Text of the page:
New content and email responses are reviewed by a Center Advisory Board comprised of Center physicians, physician assistants, nurses and psychologists. Email consultations are now provided to patients and clinicians in countries around the world. All email questions are reviewed by a physician assistant and answered or sent to the appropriate medical staff for a reply.
A mirror website www.SCInfo.org was created in Feb 2002 to allow rapid updates, new technology and an easier to remember domain name SCInfo for Sickle Cell Information. The two sites are equal but the SCInfo site is most current with the Emory site 2 -3 months behind in content.
Customers to the web site include :
Current content areas include: sickle cell overview for the lay audience, an overview for providers, research update, a list of sickle cell clinics and centers, web links, a down load power point tutorial, a frequently asked questions page and a means of submitting email questions. The web site contains sections for health care providers including two online clinical management books, research updates, conference information web links, and news. The sections for patients and family members contain articles in lay terms, a frequently asked questions page, multiple power point tutorials, down load educational coloring books and locations of sickle cell clinics nationwide. There is an extensive list of links to other sickle cell websites. There is a resource page with recommended books, videos, monographs and CD-ROMs. World wide sickle cell educational conferences are posted. There is an informational guide for teachers and employers to help sickle cell patients with basic pain prevention measures.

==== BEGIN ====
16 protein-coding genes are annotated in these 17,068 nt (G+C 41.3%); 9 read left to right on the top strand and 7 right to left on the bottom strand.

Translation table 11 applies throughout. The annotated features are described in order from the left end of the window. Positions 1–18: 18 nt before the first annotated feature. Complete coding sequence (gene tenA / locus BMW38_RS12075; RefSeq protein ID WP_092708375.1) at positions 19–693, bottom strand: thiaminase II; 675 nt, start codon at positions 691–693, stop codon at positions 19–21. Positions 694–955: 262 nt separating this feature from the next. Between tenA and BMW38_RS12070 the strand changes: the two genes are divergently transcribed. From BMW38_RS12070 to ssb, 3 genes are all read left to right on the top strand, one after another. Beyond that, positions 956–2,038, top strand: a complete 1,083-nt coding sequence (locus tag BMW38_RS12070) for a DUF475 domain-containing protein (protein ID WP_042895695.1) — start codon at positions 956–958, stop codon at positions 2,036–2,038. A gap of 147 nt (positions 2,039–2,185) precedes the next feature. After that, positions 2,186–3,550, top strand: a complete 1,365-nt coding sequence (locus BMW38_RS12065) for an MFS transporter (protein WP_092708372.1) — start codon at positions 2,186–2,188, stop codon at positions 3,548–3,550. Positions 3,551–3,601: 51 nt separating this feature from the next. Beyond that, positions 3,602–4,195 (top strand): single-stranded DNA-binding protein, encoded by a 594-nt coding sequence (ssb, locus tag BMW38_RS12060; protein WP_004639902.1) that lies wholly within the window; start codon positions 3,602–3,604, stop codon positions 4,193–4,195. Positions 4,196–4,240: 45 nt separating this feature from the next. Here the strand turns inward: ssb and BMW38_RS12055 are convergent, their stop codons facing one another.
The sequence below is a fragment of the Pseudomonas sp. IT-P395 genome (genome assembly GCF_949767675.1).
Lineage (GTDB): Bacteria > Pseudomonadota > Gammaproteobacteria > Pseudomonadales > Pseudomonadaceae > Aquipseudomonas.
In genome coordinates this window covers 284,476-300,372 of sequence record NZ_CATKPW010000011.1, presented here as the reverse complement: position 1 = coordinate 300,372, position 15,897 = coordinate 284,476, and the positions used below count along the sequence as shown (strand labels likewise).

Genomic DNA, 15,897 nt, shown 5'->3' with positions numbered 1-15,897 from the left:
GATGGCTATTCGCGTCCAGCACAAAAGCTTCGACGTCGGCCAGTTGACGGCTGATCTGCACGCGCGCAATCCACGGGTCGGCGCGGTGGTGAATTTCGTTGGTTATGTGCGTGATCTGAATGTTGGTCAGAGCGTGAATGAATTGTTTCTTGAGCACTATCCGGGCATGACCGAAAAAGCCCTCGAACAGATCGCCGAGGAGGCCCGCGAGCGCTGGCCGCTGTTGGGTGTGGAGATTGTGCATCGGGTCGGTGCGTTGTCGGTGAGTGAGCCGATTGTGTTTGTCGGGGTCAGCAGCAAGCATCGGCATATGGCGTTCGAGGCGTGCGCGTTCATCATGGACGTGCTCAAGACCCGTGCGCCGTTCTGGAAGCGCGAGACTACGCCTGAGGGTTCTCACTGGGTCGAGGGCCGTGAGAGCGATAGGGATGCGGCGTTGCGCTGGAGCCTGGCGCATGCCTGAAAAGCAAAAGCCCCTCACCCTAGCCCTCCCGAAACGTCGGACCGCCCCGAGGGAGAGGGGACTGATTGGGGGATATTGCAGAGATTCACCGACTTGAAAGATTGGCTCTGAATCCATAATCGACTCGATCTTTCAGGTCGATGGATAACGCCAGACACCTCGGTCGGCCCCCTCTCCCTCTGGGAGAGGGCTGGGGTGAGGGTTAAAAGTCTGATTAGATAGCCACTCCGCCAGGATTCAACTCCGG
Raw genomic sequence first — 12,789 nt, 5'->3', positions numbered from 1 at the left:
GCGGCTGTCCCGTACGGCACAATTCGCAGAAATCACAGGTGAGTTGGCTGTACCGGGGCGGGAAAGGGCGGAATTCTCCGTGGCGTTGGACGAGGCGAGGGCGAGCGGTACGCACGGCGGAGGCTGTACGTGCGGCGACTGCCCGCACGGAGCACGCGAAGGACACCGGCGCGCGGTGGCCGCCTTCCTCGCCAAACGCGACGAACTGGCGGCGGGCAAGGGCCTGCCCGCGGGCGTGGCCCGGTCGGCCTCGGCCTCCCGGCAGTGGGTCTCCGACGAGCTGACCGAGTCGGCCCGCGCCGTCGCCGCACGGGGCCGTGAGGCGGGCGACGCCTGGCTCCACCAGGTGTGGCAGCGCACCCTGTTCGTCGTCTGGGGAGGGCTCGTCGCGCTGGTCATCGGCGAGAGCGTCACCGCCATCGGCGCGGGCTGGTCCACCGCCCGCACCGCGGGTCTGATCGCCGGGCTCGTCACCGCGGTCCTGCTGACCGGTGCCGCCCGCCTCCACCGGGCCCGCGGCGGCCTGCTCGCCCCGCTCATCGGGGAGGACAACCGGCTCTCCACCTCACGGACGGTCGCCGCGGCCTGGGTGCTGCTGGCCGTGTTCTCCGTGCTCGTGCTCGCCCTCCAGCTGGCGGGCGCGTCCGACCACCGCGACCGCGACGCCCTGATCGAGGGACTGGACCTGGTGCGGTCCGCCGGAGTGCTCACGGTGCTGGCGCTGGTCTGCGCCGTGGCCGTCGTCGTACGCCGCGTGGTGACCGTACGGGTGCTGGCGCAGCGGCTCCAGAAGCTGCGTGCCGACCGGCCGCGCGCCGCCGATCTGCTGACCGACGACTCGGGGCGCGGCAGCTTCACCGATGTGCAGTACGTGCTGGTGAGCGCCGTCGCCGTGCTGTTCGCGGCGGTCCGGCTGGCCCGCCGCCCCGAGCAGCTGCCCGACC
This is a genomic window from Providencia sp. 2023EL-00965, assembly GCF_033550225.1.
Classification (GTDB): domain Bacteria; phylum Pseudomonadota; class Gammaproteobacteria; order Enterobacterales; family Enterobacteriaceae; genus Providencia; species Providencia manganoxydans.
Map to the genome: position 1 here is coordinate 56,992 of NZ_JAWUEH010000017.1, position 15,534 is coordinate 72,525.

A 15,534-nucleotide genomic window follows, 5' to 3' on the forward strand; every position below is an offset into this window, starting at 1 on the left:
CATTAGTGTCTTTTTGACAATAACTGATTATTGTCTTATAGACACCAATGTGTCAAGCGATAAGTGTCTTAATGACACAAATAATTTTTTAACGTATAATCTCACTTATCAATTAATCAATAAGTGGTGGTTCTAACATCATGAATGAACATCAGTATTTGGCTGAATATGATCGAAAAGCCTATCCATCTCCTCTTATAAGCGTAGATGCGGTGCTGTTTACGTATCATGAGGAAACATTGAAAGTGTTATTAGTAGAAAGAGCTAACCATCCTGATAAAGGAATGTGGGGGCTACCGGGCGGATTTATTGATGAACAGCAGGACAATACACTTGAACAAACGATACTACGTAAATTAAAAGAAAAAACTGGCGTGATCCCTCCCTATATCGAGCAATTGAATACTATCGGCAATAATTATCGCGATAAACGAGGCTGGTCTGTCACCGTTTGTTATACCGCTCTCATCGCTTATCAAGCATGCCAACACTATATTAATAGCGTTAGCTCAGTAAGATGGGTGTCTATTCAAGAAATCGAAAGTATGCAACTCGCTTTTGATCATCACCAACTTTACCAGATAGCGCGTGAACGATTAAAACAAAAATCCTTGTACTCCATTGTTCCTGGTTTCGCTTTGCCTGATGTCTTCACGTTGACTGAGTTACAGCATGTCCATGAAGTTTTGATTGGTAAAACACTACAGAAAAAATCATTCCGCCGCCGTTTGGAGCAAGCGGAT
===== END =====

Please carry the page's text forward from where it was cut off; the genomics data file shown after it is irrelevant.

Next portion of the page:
The frequency of information requests about different topics help direct the development of the next content pages. The news stories about bone marrow and cord blood transplants as cures for sickle cell disease prompted development of a transplant resource page with web links and questions with answers. The website is updated monthly with new information including new web links, new research news, new medical articles and news events. There is a 3,500 member email news list to inform the international sickle cell community about the latest web updates and activities.